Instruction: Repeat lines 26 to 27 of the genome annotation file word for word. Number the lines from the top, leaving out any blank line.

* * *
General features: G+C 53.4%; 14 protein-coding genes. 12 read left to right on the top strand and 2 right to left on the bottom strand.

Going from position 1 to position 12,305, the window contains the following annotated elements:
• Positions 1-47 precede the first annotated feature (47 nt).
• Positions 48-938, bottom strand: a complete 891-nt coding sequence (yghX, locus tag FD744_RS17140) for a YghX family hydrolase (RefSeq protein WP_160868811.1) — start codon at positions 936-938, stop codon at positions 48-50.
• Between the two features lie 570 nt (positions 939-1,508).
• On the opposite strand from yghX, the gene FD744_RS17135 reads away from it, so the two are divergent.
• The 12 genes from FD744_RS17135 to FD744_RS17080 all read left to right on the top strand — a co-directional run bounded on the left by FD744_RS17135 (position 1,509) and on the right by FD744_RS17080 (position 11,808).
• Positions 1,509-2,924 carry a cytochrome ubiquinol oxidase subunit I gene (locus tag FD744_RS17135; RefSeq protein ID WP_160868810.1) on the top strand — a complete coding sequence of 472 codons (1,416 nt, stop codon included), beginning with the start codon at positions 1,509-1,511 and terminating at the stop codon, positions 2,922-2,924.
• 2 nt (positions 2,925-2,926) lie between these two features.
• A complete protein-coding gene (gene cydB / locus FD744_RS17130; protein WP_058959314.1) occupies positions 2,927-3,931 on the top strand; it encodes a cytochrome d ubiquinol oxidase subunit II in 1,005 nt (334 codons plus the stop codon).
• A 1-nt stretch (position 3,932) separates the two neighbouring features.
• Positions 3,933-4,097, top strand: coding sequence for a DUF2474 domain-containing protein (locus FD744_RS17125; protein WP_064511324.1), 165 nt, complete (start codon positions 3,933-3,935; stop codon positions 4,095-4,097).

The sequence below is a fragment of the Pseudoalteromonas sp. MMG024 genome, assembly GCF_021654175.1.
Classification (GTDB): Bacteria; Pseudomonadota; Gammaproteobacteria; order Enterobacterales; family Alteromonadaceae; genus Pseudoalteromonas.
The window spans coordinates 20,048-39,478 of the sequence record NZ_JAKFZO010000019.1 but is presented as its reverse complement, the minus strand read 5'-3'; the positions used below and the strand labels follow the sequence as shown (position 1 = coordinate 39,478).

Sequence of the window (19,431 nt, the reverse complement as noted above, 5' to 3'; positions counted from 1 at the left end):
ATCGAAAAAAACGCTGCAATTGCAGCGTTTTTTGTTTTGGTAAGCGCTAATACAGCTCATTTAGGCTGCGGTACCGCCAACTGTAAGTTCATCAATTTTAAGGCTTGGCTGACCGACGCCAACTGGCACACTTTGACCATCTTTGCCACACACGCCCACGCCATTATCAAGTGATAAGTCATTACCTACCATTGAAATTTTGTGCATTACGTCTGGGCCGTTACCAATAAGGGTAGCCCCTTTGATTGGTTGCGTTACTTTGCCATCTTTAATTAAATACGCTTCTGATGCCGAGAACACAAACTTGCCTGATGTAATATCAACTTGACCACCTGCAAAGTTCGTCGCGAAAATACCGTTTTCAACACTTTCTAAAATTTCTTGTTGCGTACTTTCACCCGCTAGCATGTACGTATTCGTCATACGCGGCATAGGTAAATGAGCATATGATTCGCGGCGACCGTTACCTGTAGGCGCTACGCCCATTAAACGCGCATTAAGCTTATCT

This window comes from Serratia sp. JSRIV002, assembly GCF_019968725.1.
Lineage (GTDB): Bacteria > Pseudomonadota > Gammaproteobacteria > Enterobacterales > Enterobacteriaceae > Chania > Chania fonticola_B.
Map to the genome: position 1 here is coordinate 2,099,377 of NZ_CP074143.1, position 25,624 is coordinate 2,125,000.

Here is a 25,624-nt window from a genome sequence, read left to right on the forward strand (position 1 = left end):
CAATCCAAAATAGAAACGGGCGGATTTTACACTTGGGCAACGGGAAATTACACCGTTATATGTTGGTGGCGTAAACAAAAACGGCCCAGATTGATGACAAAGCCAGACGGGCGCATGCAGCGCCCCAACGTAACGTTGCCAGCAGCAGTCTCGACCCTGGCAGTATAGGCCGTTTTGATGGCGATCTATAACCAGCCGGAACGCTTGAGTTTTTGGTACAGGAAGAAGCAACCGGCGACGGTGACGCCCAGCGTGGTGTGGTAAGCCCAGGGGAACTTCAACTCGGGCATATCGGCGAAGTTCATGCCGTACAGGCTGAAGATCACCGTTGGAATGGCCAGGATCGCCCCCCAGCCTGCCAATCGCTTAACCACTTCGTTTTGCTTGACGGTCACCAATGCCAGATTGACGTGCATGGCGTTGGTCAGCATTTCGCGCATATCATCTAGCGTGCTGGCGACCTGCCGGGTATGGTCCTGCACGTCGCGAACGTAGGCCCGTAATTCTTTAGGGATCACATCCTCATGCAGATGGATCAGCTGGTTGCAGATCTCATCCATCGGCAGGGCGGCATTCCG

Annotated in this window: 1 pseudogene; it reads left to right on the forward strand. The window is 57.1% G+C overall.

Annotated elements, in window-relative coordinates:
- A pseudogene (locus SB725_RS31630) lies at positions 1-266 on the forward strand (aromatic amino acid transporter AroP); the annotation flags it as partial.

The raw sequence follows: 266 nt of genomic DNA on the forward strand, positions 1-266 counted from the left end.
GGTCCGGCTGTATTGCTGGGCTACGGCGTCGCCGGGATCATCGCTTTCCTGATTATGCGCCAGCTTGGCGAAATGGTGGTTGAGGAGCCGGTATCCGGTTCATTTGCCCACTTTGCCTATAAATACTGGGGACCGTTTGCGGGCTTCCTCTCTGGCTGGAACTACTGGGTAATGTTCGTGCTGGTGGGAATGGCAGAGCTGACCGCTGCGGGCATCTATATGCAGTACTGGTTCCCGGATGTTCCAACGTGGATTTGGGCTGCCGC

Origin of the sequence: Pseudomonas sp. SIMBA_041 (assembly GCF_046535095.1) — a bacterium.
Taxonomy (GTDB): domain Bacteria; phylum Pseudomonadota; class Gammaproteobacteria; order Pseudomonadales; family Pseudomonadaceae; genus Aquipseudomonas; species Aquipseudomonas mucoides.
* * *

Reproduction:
The raw sequence follows: 266 nt of genomic DNA on the forward strand, positions 1-266 counted from the left end.
GGTCCGGCTGTATTGCTGGGCTACGGCGTCGCCGGGATCATCGCTTTCCTGATTATGCGCCAGCTTGGCGAAATGGTGGTTGAGGAGCCGGTATCCGGTTCATTTGCCCACTTTGCCTATAAATACTGGGGACCGTTTGCGGGCTTCCTCTCTGGCTGGAACTACTGGGTAATGTTCGTGCTGGTGGGAATGGCAGAGCTGACCGCTGCGGGCATCTATATGCAGTACTGGTTCCCGGATGTTCCAACGTGGATTTGGGCTGCCGC